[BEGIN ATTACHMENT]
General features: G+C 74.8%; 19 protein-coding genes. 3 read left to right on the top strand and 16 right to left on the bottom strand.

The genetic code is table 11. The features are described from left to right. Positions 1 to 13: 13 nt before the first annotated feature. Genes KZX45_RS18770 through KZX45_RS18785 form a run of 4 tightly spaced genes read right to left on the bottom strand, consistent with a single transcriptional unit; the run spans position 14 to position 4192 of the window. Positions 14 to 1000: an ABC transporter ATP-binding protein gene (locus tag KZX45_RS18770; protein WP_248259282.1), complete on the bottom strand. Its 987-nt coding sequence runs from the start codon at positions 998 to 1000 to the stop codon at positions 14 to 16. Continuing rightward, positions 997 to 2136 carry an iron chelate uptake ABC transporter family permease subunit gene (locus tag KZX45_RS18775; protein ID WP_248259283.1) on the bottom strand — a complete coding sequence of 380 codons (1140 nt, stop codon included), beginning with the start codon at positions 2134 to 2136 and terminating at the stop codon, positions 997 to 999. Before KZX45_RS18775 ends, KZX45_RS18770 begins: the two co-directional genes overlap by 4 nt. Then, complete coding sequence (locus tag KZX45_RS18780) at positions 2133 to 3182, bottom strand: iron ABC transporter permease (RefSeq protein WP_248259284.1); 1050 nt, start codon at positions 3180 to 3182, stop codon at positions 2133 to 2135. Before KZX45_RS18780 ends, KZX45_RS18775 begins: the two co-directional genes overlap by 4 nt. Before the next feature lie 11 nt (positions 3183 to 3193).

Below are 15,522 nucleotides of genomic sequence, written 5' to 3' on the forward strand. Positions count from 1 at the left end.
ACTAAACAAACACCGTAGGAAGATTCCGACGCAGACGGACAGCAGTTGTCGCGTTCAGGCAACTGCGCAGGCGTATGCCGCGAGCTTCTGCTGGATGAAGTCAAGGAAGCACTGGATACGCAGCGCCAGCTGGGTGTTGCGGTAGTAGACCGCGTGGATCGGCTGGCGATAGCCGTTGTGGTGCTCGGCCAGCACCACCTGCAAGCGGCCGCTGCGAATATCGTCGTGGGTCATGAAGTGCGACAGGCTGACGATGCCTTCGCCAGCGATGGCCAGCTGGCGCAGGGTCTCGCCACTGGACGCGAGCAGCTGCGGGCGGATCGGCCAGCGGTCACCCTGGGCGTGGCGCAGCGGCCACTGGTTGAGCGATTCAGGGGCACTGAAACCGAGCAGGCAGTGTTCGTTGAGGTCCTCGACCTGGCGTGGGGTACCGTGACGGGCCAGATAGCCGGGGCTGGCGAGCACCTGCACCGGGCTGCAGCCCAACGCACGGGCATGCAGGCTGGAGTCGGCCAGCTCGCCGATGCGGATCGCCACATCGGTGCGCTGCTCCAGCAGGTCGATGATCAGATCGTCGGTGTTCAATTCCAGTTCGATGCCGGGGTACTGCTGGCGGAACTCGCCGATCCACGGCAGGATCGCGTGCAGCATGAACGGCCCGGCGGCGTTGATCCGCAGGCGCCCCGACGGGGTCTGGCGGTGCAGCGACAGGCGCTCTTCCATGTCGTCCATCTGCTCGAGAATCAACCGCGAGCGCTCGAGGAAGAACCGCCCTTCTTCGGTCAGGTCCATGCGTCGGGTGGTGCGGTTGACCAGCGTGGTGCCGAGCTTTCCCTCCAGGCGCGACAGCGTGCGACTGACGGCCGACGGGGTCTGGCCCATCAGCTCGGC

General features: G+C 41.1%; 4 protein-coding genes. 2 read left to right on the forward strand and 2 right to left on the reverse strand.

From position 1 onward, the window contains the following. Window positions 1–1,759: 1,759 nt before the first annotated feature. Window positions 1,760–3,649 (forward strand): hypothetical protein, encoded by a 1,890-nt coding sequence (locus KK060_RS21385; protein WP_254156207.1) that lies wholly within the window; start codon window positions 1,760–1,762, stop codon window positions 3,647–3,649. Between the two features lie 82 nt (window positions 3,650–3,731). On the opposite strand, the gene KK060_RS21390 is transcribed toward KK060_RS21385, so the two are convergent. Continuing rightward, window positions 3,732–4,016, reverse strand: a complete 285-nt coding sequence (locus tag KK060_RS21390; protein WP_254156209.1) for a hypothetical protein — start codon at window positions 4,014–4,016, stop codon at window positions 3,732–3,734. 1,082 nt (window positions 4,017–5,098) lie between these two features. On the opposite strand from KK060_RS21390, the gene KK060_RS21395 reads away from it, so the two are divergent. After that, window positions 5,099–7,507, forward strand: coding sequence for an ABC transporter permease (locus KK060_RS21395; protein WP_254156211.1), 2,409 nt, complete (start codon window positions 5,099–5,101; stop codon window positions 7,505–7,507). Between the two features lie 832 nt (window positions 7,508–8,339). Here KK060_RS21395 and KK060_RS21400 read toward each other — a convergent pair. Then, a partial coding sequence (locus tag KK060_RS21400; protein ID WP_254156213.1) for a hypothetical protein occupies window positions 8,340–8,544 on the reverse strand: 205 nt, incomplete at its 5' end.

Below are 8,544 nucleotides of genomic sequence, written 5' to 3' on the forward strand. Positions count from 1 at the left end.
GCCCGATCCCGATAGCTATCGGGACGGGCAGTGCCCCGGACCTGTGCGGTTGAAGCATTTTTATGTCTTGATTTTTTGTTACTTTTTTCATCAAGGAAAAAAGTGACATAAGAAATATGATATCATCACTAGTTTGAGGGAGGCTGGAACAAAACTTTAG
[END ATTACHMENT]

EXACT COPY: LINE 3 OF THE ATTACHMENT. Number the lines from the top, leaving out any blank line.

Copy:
Below are 15,522 nucleotides of genomic sequence, written 5' to 3' on the forward strand. Positions count from 1 at the left end.